[Google Scholar]
  23. Niku-Paavola ML, Laitila A, Mattila-Sandholm T, Haikara A. New types of antimicrobial compounds produced by Lactobacillus plantarum. J Appl Microbiol 1999;86:29–35 [CrossRef]
    [Google Scholar]
  24. Pridmore RD, Pittet A-C, Praplan F, Cavadini C. Hydrogen peroxide production by Lactobacillus johnsonii NCC 533 and its role in anti-Salmonella activity. FEMS Microbiol Lett 2008;283:210–215 [CrossRef]
    [Google Scholar]
  25. Gan BS, Kim J, Reid G, Cadieux P, Howard JC. Lactobacillus fermentum RC-14 inhibits Staphylococcus aureus infection of surgical implants in rats. J Infect Dis 2002;185:1369–1372 [CrossRef]
    [Google Scholar]
  26. Puertollano E, Puertollano MA, Cruz-Chamorro L, de Cienfuegos GA, Ruiz-Bravo A et al. Effects of concentrated supernatants recovered from Lactobacillus plantarum on Escherichia coli growth and on the viability of a human promyelocytic cell line. J Appl Microbiol 2009;106:1194–1203 [CrossRef]
    [Google Scholar]
  27. Shokouhfard M, Kermanshahi RK, Shahandashti RV, Feizabadi MM, Teimourian S. The inhibitory effect of a Lactobacillus acidophilus derived biosurfactant on biofilm producer Serratia marcescens. Iran J Basic Med Sci 2015;18:1001–1007
    [Google Scholar]
  28. Ramos AN, Sesto Cabral ME, Noseda D, Bosch A, Yantorno OM et al. Antipathogenic properties of Lactobacillus plantarum on Pseudomonas aeruginosa: the potential use of its supernatants in the treatment of infected chronic wounds. Wound Repair Regen 2012;58:n/a–562 [CrossRef]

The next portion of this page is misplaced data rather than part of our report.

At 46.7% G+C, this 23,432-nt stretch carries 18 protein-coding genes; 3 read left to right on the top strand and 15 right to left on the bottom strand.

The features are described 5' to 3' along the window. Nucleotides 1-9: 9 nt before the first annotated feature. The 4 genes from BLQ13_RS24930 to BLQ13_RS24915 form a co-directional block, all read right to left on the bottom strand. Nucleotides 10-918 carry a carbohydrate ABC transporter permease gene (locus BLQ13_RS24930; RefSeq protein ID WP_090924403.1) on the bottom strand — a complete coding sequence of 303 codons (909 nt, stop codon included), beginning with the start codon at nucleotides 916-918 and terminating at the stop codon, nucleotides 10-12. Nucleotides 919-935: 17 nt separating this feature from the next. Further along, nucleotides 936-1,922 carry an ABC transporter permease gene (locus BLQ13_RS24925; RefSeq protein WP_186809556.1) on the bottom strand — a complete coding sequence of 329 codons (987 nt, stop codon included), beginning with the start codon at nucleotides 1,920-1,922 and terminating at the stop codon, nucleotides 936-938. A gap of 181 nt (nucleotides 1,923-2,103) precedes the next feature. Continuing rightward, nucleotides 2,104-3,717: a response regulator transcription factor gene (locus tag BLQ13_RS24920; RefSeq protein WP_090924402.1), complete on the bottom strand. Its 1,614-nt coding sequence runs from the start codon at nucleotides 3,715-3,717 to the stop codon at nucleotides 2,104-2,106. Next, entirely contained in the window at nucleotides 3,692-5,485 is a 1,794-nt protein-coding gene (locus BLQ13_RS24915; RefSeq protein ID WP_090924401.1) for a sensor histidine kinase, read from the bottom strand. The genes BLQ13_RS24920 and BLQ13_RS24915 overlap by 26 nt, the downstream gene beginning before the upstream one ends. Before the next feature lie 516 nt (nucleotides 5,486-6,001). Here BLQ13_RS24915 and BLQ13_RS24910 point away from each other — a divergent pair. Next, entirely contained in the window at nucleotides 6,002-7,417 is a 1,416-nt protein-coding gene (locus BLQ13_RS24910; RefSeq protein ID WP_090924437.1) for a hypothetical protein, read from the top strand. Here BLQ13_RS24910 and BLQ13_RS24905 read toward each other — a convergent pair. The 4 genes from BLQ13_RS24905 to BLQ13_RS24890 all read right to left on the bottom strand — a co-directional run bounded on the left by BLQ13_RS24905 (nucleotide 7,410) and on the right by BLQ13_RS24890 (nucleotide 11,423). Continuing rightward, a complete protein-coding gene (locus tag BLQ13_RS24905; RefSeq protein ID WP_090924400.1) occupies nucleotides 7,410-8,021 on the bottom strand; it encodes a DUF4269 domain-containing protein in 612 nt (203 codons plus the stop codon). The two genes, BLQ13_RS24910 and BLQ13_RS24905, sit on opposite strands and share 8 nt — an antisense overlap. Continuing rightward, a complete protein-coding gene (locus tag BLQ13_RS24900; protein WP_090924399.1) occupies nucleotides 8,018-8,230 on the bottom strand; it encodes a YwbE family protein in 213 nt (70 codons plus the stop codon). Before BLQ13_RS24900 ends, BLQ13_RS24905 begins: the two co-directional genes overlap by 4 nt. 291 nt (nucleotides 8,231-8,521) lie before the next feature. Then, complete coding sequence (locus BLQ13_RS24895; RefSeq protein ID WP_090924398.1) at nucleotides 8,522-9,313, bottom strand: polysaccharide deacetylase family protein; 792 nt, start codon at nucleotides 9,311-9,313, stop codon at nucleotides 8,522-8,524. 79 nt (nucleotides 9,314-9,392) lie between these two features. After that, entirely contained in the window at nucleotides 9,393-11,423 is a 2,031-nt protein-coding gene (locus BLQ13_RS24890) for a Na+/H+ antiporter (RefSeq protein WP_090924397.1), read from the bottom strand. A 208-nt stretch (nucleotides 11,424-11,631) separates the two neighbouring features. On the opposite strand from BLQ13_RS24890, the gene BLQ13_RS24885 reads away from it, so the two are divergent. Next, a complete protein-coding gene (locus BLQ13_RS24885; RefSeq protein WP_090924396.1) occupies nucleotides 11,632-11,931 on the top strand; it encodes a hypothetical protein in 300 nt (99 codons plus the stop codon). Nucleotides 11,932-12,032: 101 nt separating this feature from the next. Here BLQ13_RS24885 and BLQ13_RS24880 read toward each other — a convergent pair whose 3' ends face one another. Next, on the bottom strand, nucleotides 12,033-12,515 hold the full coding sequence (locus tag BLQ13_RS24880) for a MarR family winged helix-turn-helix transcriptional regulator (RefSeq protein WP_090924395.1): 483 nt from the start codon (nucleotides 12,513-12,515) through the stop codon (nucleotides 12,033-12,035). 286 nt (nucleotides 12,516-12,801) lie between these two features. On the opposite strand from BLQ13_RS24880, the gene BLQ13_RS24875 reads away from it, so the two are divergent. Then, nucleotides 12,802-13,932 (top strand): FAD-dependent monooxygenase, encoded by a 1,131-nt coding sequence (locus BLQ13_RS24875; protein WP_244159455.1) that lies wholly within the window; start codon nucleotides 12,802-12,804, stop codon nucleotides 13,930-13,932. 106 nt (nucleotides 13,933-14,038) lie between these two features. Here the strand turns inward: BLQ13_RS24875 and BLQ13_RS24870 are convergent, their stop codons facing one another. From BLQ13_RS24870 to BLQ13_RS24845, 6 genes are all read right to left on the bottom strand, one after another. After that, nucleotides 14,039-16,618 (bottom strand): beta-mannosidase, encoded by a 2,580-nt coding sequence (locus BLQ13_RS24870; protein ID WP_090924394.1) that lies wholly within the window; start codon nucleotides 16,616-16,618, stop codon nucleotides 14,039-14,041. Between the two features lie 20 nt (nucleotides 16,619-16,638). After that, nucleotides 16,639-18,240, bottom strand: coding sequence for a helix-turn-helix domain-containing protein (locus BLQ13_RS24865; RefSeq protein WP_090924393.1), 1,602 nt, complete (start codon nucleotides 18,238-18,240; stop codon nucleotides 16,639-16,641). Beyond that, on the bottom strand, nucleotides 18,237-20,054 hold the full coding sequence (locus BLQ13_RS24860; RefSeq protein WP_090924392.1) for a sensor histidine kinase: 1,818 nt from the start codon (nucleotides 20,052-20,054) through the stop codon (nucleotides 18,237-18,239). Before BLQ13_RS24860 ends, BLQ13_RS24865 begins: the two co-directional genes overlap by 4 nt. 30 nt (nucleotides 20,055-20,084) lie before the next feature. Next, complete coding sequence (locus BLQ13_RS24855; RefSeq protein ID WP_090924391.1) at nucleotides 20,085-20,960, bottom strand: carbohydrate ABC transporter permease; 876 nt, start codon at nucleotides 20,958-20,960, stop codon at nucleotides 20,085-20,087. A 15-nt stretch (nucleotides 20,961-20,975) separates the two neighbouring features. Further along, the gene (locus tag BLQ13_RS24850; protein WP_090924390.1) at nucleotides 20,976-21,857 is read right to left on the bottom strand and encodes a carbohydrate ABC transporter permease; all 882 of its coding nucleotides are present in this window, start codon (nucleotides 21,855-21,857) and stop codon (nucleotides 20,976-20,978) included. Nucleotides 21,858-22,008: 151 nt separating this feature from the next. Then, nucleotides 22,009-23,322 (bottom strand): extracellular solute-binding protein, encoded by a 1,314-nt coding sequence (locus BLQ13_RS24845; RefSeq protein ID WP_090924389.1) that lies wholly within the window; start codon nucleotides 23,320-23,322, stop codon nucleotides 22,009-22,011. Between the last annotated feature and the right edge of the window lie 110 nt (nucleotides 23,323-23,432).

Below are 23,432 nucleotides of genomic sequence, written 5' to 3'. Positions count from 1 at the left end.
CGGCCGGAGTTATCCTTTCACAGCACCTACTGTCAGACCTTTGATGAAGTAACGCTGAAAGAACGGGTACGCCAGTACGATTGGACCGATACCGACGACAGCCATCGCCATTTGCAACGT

[Google Scholar]
  29. Cannon JP, Lee TA, Bolanos JT, Danziger LH. Pathogenic relevance of Lactobacillus: a retrospective review of over 200 cases. Eur J Clin Microbiol Infect Dis 2005;24:31–40 [CrossRef]
    [Google Scholar]
  30. Gouriet F, Million M, Henri M, Fournier PE, Raoult D. Lactobacillus rhamnosus bacteremia: an emerging clinical entity. Eur J Clin Microbiol Infect Dis 2012;31:2469–2480 [CrossRef]
    [Google Scholar]
  31. Salminen MK, Rautelin H, Tynkkynen S, Poussa T, Saxelin M et al. Lactobacillus bacteremia, clinical significance, and patient outcome, with special focus on probiotic L. rhamnosus GG. Clin Infect Dis 2004;38:62–69 [CrossRef]
    [Google Scholar]
  32. Salminen MK, Rautelin H, Tynkkynen S, Poussa T, Saxelin M et al. Lactobacillus bacteremia, species identification, and antimicrobial susceptibility of 85 blood isolates. Clin Infect Dis 2006;42:e35–e44 [CrossRef]
    [Google Scholar]
  33. Salminen MK, Tynkkynen S, Rautelin H, Saxelin M, Vaara M et al. Lactobacillus bacteremia during a rapid increase in probiotic use of Lactobacillus rhamnosus GG in Finland. Clin Infect Dis 2002;35:1155–1160 [CrossRef]
    [Google Scholar]
  34. Auvray F, Coddeville M, Ritzenthaler P, Dupont L. Plasmid integration in a wide range of bacteria mediated by the integrase of Lactobacillus delbrueckii bacteriophage mv4. J Bacteriol 1997;179:1837–1845 [CrossRef]